Millennium Wood, North Burlingham – Deja Vu

Friday 27th January 2017

A return to ‘Millennium Wood’ North Burlingham again today, carrying on from where we left-off last Friday.

I have said in previous blogs about the improvements we have seen on this site by reducing the number of trees, which in turn allows more light to reach the woodland floor.  Well today we could see a very good manifestation of this. As we were standing around the fire, chatting while we enjoyed a morning cuppa, we watched three Robins challenging each other for a territory in the recently cleared areas.  By contrast there is no bird life in the yet-to-be-cleared parts of this wood.

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The gang thinning out the woods and creating clearings for local wildlife.

It is funny how conversation moves from subject to subject when you stand about in a group drinking tea, watching a fire (looking at fire that is burning well, watching flowing water, or crashing waves on a beach are equally hypnotic). In this way, you pick up snippets of information from/about fellow volunteers. For example, several of us volunteer for organisations other than ‘The Norwich Fringe Project’. To illustrate this point – one person is involved with ‘Eaton Vale Residents Association’ who, amongst other things, do conservation work on Marston Marsh. Other people volunteer for ‘The Broads Authority’, ’Natural England’, and another for a group who work in ‘Ashwellthorpe Wood’ (which some of you may remember was the first place to identify ‘Ash dieback’ in UK).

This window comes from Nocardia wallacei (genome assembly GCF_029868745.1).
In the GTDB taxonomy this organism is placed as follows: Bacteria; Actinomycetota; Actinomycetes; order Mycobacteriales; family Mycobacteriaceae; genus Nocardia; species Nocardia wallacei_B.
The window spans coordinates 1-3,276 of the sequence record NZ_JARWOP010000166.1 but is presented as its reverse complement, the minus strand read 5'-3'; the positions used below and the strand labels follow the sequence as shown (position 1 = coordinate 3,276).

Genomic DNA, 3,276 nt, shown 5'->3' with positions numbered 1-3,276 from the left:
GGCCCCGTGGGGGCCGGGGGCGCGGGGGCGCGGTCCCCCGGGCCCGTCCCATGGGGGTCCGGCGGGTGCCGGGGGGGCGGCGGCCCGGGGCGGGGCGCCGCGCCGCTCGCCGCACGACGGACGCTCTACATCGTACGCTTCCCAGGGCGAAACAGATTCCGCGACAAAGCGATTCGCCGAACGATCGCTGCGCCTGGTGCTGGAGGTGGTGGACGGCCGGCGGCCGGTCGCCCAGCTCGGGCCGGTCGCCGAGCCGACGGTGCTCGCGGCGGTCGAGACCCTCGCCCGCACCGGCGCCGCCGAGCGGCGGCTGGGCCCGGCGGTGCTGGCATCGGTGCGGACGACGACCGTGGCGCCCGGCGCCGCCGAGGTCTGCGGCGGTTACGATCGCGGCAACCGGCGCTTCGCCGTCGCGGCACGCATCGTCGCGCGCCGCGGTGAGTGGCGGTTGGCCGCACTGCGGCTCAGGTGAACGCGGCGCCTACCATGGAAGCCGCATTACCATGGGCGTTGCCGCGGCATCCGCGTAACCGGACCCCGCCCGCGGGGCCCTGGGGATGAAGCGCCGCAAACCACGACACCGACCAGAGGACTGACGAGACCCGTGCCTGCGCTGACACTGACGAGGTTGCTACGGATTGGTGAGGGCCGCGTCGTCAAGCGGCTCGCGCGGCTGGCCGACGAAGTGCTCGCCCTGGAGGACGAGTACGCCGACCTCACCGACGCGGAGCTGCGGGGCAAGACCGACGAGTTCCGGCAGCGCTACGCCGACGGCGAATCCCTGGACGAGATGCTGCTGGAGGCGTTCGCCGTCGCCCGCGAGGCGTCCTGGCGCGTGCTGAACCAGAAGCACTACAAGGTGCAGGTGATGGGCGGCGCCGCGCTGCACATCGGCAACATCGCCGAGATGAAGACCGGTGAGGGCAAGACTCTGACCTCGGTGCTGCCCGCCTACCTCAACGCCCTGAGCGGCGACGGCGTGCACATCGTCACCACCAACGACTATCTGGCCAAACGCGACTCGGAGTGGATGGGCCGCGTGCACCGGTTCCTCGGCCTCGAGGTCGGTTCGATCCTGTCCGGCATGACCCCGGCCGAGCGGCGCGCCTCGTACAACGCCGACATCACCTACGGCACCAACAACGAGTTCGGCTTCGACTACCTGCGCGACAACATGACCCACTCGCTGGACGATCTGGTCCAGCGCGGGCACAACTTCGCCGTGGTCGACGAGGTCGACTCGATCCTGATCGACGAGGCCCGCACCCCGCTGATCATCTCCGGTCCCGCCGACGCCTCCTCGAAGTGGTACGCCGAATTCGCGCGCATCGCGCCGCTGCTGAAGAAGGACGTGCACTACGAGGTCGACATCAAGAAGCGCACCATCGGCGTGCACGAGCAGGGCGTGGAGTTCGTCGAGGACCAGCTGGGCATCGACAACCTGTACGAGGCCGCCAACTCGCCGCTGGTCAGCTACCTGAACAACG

Liz carefully painting a trail of join the dots!!!
Liz carefully painting a trail of join the dots!!!

However, one person has a passion for something other than conservation work; Robert knits (he also provides most of the pictures in our blog). The item he knits the most is ‘bobble hats’ (or beanie hats if you don’t want a bobble on your hat). He was telling me today of the problem he has with the different wools when knitting his hats. Even from the same woollen yarn manufacturer, different coloured wool has different characteristics that can make a difference in the finished size of a hat. He carries several examples of his handy work in the back of his car and some of our number have bought a hat from him, all different colours and patterns.  Gloves and scarfs, he tells me present different hurdles and challenges but he also knits these, so if you want a bobble hat, Robert is your man.

A small selection from our knitting guru.
A small selection from our knitting guru.

It’s funny how conversation flows over a cup of tea.

Written by Alan Rae, Norwich Fringe Project Volunteer.

 

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